The Collected Letters, Volume 28


TC TO JEAN CARLYLE AITKEN ; 18 November 1853; DOI: 10.1215/lt-18531118-TC-JCA-01; CL 28: 313-315


Chelsea, 18 Novr, 1853—

My dear Jean,

I am again very much in want of news about my Mother, tho' your last Note is not yet answered. Day after day, and yesterday in particular, I have intended to write; but, as usual, confused interruptions abound; and you see, I have not yet got it done, I am yet only doing it.— Pray write me a word as soon as you can, how the dear old Mother gets along, in this harsh weather: I often fear for her, when I feel the harsh air; but, I suppose too, she is mostly in bed; the room kept very warm; and perhaps the weather makes less difference in her weak state, than it did when she was stronger. Alas, alas!— Tell me, at any rate, how matters are. We have got out of rain here, into dim chill fogs, the sun hardly mastering them and giving us a bright sky, for perhaps two hours in the day (which two hours I generally miss, being late with my work!)— there is then, and indeed always, a good deal of frost in the air: this morning my bedroom [win]dows were all frost-flowered, and out of doors everything was hard, under a sky of reek and mist. I run, rather than walk till heat come to me after my morning bath, and find in certain quiet rounds of streets, an excellent smooth pavement and do not quarrel with my walk or my atmosphere, putting one thing to another. On the whole, I ought to call myself well; wonderfully well, for my years and long grumbling: there is really, at many times, very little fundamentally wrong with my health; it is my trade rather (as I may perceive) that weds me to pain, and has deformed all my life in that sad manner. We cannot help it; we must not complain! Jane, who is much weaker than I, continues to go out &c, and fights along with the best spirit she can. We have now, by her industry, got the new Drawing room (this where I now am) carpeted, curtained &c; and a capital room it is (nearly 20 feet square, by its new dimensions); and may serve us well for a winter-evening sitting-room for the rest of our time.

Before I forget let me bid you tell Jamie to tell Tom Garthwaite that his drawers and trowsers were perfectly the thing I wanted, fitting as well as need be; and that he, T.G., must now send me his account. Of the excellent and welcome oatmeal I now and then have a cup of porridge as in old times; no equally agreable1 and useful supper could ever yet be devised for me,—and this in the absence of first-rate milk, in the presence of only second or third rate. We have not broken into the Hams yet; but shall not fail, once the previous stock is cleared away. The butter did not seem to prosper quite; we thought, for some time, it might be the top stratum (it never was bad, yet never so good as intended): finally, the other day, Jane exchanged it with her Butter-merchant, on fair terms, and is to have fresh butter, or new salt, instead (10d a pound allowed): so that all is right on that side too.— We had a Note from Jack this morning, Jane had; tomorrow (Saturday), as you know, he hoped to be at Moffat again. He will at least be nearer my Mother; tho' alas I know not if he can do her much good! It will at least console one's imagination a little. As the Note is here, I may as well send it.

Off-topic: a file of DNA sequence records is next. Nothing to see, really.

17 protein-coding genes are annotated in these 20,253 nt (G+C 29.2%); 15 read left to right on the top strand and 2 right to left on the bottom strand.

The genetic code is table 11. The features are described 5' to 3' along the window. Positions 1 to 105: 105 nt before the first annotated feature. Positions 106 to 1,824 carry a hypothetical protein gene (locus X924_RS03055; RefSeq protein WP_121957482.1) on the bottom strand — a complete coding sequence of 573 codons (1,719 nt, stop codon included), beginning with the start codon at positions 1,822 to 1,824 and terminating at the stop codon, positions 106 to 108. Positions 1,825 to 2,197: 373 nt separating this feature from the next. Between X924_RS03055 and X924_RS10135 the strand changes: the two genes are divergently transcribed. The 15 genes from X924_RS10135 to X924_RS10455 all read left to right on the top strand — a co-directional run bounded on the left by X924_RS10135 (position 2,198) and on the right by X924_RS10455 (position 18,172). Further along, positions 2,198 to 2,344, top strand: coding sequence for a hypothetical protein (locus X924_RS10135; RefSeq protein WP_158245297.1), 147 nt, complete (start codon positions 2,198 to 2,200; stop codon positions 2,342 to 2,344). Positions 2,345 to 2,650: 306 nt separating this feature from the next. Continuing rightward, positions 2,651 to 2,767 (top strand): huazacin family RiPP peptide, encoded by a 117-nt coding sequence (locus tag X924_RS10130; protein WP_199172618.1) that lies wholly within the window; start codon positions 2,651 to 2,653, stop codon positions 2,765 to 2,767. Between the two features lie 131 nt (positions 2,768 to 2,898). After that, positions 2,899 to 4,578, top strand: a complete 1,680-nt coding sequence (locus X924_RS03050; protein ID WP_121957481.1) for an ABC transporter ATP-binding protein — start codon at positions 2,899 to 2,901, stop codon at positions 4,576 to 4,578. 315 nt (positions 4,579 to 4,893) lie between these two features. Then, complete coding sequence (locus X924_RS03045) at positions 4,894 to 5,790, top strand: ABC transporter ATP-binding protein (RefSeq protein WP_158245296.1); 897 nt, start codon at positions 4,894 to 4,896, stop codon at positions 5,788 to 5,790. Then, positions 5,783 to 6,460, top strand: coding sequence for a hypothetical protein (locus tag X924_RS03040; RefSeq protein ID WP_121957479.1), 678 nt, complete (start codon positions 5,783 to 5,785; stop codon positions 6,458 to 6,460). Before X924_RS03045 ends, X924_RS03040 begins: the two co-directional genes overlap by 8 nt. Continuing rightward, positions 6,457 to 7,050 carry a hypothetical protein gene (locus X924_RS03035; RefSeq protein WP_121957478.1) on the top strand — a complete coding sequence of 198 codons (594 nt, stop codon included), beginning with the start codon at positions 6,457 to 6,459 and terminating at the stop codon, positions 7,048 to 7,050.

The other night some Americans were here; one of them, an official man in his own country, certified me that my dormant American Bonds would yet be paid, principal and interest to the last penny, and that before long!2 Very well; it was a loss of £230, to which I had quite reconciled myself; and so the £350 it has now grown to will be like money found, and very useful in these present expenditures,—if we actually had it! The truth is I never bother myself about money at all; having other far deeper bothers which quite abolish that.— There is another thing I wanted to confide to you and to my Mother, tho' it is a secret, and I wish you to keep it such. This is it. Prince Albert, as I know from a very sure hand (one Sir Jas Stephen, once an Official of weight) proposed me, at the end of this session of parliament to Lord Aberdeen for a Pension! Canny Aberdeen, a douce, smallheaded, sleek and feeble old gentleman, whom I have seen once, and talked a little to, getting little but smiles and commonplaces in return,—he shook slightly his canny head, and thought my “heterodoxy” on some points might be objectionable. And so it stands;—and may as well stand; for I am sure I should have had to refuse Ld Aberdeen's offer (in the quantity and in the style he would have offered); and that would not have been pleasant. I consider it likely enough there will yet a better offer of the kind be made, if I live some years; and that we can deal with, as shall then (on clearer grounds) seem good.3 Few men, I suppose, everi wanted a Pension less: and if it is thrown me as a bit of a charity, I am bound not to take it; if either it, or the way of giving it, is not quite to my mind, why should I dream of taking it? “Having carried on my work thus far, ” as Johnson said, with so little help from the powerful, I am content to finish it, if less be possible, with less!”4—and no Supreme Burgh Baillie (of the Aberdeen species), never so sleek or canny, “can do the’ aither ill [n]or guid”5— — This is the little bit Secret, which is for my Mother and you. I think it will be better not to mention it farther; for really I should not like it to be known or talked of at all.

You never said more to me about your James the Younger: I fancy it is a very good change for him that to Glasgow. Bid him be careful of his health, for one chief thing.

I must now end. Write to me, however briefly, what word you have. Give my continual affection to my Mother, for whom I would so gladly give something usefuller, if I had it. Alas, Alas! I send my heart's blessing to her and you all.

Your affectionate /

T. Carlyle